Health care experts and policymakers from Duke, Durham and across the nation met Monday for the ninth annual Durham Health Summit.
The event, held at the Durham Marriott Convention Center downtown and titled “Many Minds, Many Hands, One Goal: A Healthy Durham,” focused on increasing collaboration between the Duke University Health System and the Durham community.
Dr. Victor Dzau, chancellor for health affairs and chief executive officer of Duke University Health System, served as chair of the summit. He said collaboration is absolutely vital to the goals of both Duke and the community.
“It is our responsibility to engage with each other to find solutions for health issues in Durham,” he said. “Only by doing this can we truly convert the ‘City of Medicine’ to the ‘City of Health.’”
The keynote speaker of the afternoon was U.S. Surgeon General Regina Benjamin, who was nominated by President Barack Obama in July 2009. She spoke briefly on her experiences in the health care field, both as a physician and a policymaker, and on some of the challenges she faces in her new role.
She also praised Duke and Durham for their efforts to work together on pressing health issues.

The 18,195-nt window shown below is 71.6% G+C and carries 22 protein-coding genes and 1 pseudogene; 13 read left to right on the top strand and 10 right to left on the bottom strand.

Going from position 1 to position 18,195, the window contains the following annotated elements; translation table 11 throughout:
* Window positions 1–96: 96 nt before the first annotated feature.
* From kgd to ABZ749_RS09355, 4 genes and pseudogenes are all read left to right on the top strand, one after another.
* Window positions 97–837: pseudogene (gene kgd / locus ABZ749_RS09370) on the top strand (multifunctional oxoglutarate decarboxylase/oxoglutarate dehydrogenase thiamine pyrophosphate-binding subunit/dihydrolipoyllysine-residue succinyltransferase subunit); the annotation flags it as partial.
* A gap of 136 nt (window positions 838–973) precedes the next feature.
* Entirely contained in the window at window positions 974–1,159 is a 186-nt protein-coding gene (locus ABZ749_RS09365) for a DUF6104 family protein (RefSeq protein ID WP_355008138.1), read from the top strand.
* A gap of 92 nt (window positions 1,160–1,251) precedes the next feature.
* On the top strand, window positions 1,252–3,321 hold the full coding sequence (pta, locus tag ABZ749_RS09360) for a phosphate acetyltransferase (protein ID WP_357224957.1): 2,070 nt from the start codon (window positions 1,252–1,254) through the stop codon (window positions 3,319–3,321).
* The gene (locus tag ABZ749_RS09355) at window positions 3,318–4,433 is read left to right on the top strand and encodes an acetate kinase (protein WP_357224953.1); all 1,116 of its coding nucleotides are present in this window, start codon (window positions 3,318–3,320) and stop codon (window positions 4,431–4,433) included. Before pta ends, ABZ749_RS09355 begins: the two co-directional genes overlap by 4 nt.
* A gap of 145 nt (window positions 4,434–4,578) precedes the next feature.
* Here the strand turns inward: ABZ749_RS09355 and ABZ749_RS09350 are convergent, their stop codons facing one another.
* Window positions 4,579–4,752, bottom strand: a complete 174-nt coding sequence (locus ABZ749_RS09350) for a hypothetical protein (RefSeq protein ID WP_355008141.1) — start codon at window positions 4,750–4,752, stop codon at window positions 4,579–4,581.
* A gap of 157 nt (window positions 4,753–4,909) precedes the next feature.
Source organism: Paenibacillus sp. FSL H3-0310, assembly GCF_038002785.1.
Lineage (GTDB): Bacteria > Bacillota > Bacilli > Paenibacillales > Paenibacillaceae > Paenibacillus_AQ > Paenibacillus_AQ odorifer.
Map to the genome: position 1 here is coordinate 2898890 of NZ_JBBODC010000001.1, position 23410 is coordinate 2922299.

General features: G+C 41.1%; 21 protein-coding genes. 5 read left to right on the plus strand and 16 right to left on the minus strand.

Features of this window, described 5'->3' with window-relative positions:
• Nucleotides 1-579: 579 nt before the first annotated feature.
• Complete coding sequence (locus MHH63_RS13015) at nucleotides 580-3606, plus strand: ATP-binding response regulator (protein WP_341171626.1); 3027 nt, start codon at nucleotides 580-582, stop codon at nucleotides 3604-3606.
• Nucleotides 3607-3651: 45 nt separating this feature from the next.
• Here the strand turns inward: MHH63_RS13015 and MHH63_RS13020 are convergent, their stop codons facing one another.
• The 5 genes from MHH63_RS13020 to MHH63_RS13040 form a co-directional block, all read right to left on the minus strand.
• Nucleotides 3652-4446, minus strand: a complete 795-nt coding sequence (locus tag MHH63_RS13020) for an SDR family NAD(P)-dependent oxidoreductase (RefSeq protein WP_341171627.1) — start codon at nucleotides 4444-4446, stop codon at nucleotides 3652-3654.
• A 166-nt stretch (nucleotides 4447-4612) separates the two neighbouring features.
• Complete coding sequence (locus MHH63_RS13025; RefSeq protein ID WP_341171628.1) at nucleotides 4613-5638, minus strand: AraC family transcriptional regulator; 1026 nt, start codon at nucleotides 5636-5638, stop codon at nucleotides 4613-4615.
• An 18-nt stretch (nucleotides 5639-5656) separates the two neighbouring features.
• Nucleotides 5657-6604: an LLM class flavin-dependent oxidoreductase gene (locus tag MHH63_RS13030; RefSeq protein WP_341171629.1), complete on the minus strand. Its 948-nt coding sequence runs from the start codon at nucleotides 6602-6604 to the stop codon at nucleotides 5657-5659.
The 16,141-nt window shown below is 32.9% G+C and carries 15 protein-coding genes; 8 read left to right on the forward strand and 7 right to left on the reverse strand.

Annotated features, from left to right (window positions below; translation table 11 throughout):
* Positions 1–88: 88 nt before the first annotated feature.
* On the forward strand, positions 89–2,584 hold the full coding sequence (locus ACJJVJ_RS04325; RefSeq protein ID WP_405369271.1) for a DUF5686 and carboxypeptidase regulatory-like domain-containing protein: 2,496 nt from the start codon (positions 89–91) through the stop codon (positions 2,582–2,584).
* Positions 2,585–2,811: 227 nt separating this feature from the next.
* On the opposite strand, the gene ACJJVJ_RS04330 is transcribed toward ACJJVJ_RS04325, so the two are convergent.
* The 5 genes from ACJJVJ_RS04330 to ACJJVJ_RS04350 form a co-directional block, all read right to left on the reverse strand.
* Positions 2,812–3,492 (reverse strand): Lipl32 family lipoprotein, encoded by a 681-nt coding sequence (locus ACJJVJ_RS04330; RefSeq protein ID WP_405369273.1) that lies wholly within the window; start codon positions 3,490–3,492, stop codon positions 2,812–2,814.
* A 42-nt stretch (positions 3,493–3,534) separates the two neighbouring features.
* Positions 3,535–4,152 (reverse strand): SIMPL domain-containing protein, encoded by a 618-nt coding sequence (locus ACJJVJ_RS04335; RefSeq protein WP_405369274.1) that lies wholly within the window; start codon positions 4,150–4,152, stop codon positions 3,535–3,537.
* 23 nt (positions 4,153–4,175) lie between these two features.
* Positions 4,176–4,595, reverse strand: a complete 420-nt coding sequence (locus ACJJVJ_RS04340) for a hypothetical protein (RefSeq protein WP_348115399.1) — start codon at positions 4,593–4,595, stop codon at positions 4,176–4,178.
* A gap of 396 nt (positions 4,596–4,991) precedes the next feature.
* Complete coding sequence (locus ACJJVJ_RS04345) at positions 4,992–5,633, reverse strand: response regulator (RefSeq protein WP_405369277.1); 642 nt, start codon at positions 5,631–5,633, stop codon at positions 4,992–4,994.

“What we’re trying to do on a national level is exactly what you’ve been doing here in Durham, and we applaud you for that,” Benjamin said. “Hopefully, we can learn a lot from what you’ve done.”
The struggling economy and the increasing rate of uninsured has made improving county-wide health more difficult, said Gayle Harris, director of Durham County public health. She said there still exist large racial disparities in health between blacks, whites and Latinos, and that 71 percent of Durham residents are overweight or obese.
Harris also provided some positive news. In the past year, she said, key statewide laws have been passed that provide comprehensive sexual health education to students and prohibit smoking in bars and restaurants.
Several presenters talked about Durham Health Innovations, a partnership between Duke and Durham County that is jointly funded by DUHS and the National Institutes of Health. It will fund the implementation of 10 innovative models of care to improve health outcomes in the community.
One of the main concerns raised about the Duke Health Innovations Program was the cost of the new proposals.
Some of the money will come in the form of federal grants that were included in the health reform bill signed into law last week, said Dr. Robert Califf, vice chancellor for clinical research and director of the Duke Translational Medicine Institute. He added that all agencies will have to become more efficient at what they do.
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Randy Tucker, supervisor of an in-jail drug treatment program at the Criminal Justice Resource Center in Durham and a participant at the summit, said that bringing together different organizations and groups in Durham is vital not only to improving the health of the county but also to saving money.
“When you get this kind of broad community support for the health initiatives being proposed, and when these initiatives are carried out across the entire community, the changes can really pay for themselves,” he said.